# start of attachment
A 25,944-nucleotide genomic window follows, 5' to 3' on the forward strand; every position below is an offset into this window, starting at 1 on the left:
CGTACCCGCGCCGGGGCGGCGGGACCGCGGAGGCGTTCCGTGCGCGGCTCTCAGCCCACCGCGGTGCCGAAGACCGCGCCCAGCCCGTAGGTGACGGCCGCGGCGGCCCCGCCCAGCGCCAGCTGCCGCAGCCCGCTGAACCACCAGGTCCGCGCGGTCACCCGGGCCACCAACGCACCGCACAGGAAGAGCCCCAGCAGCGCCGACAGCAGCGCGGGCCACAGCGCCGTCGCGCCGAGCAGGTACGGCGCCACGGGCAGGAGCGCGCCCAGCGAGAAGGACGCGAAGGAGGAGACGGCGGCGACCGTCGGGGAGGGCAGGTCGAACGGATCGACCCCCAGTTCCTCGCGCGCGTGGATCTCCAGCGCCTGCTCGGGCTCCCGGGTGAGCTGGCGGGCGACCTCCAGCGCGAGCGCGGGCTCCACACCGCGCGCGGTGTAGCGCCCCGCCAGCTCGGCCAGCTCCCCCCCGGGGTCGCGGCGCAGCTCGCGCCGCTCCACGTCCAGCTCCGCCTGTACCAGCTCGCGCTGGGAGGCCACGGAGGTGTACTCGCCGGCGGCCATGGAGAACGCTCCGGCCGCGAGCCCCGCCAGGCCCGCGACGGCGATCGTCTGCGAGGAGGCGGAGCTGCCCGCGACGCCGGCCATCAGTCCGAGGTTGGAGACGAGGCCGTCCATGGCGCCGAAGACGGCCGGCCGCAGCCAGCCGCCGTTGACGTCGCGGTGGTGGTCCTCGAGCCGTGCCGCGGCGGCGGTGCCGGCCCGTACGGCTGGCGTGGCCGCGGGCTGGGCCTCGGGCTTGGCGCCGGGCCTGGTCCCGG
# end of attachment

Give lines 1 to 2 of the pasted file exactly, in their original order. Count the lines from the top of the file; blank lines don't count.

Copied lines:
A 25,944-nucleotide genomic window follows, 5' to 3' on the forward strand; every position below is an offset into this window, starting at 1 on the left:
CGTACCCGCGCCGGGGCGGCGGGACCGCGGAGGCGTTCCGTGCGCGGCTCTCAGCCCACCGCGGTGCCGAAGACCGCGCCCAGCCCGTAGGTGACGGCCGCGGCGGCCCCGCCCAGCGCCAGCTGCCGCAGCCCGCTGAACCACCAGGTCCGCGCGGTCACCCGGGCCACCAACGCACCGCACAGGAAGAGCCCCAGCAGCGCCGACAGCAGCGCGGGCCACAGCGCCGTCGCGCCGAGCAGGTACGGCGCCACGGGCAGGAGCGCGCCCAGCGAGAAGGACGCGAAGGAGGAGACGGCGGCGACCGTCGGGGAGGGCAGGTCGAACGGATCGACCCCCAGTTCCTCGCGCGCGTGGATCTCCAGCGCCTGCTCGGGCTCCCGGGTGAGCTGGCGGGCGACCTCCAGCGCGAGCGCGGGCTCCACACCGCGCGCGGTGTAGCGCCCCGCCAGCTCGGCCAGCTCCCCCCCGGGGTCGCGGCGCAGCTCGCGCCGCTCCACGTCCAGCTCCGCCTGTACCAGCTCGCGCTGGGAGGCCACGGAGGTGTACTCGCCGGCGGCCATGGAGAACGCTCCGGCCGCGAGCCCCGCCAGGCCCGCGACGGCGATCGTCTGCGAGGAGGCGGAGCTGCCCGCGACGCCGGCCATCAGTCCGAGGTTGGAGACGAGGCCGTCCATGGCGCCGAAGACGGCCGGCCGCAGCCAGCCGCCGTTGACGTCGCGGTGGTGGTCCTCGAGCCGTGCCGCGGCGGCGGTGCCGGCCCGTACGGCTGGCGTGGCCGCGGGCTGGGCCTCGGGCTTGGCGCCGGGCCTGGTCCCGG